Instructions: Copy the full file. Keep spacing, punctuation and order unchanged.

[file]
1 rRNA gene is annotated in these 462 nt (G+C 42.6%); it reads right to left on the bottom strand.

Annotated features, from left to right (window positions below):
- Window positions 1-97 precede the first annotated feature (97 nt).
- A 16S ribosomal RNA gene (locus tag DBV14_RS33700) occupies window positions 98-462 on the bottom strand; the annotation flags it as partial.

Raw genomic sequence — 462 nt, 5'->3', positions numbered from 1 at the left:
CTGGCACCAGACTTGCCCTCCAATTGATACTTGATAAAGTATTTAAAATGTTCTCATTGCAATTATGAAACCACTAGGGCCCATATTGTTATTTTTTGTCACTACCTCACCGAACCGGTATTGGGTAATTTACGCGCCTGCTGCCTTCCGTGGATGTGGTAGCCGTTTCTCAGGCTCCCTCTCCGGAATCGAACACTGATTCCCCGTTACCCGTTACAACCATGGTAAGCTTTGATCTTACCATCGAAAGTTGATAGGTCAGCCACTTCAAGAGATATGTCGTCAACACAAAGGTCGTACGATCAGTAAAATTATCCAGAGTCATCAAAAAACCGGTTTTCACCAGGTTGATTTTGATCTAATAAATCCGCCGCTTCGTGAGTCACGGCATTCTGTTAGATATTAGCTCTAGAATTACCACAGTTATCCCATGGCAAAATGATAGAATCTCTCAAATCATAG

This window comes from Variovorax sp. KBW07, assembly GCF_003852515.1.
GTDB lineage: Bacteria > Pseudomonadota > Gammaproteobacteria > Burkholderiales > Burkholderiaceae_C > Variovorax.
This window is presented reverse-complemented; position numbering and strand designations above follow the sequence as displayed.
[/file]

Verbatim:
1 rRNA gene is annotated in these 462 nt (G+C 42.6%); it reads right to left on the bottom strand.

Annotated features, from left to right (window positions below):
- Window positions 1-97 precede the first annotated feature (97 nt).
- A 16S ribosomal RNA gene (locus tag DBV14_RS33700) occupies window positions 98-462 on the bottom strand; the annotation flags it as partial.

Raw genomic sequence — 462 nt, 5'->3', positions numbered from 1 at the left:
CTGGCACCAGACTTGCCCTCCAATTGATACTTGATAAAGTATTTAAAATGTTCTCATTGCAATTATGAAACCACTAGGGCCCATATTGTTATTTTTTGTCACTACCTCACCGAACCGGTATTGGGTAATTTACGCGCCTGCTGCCTTCCGTGGATGTGGTAGCCGTTTCTCAGGCTCCCTCTCCGGAATCGAACACTGATTCCCCGTTACCCGTTACAACCATGGTAAGCTTTGATCTTACCATCGAAAGTTGATAGGTCAGCCACTTCAAGAGATATGTCGTCAACACAAAGGTCGTACGATCAGTAAAATTATCCAGAGTCATCAAAAAACCGGTTTTCACCAGGTTGATTTTGATCTAATAAATCCGCCGCTTCGTGAGTCACGGCATTCTGTTAGATATTAGCTCTAGAATTACCACAGTTATCCCATGGCAAAATGATAGAATCTCTCAAATCATAG

This window comes from Variovorax sp. KBW07, assembly GCF_003852515.1.
GTDB lineage: Bacteria > Pseudomonadota > Gammaproteobacteria > Burkholderiales > Burkholderiaceae_C > Variovorax.
This window is presented reverse-complemented; position numbering and strand designations above follow the sequence as displayed.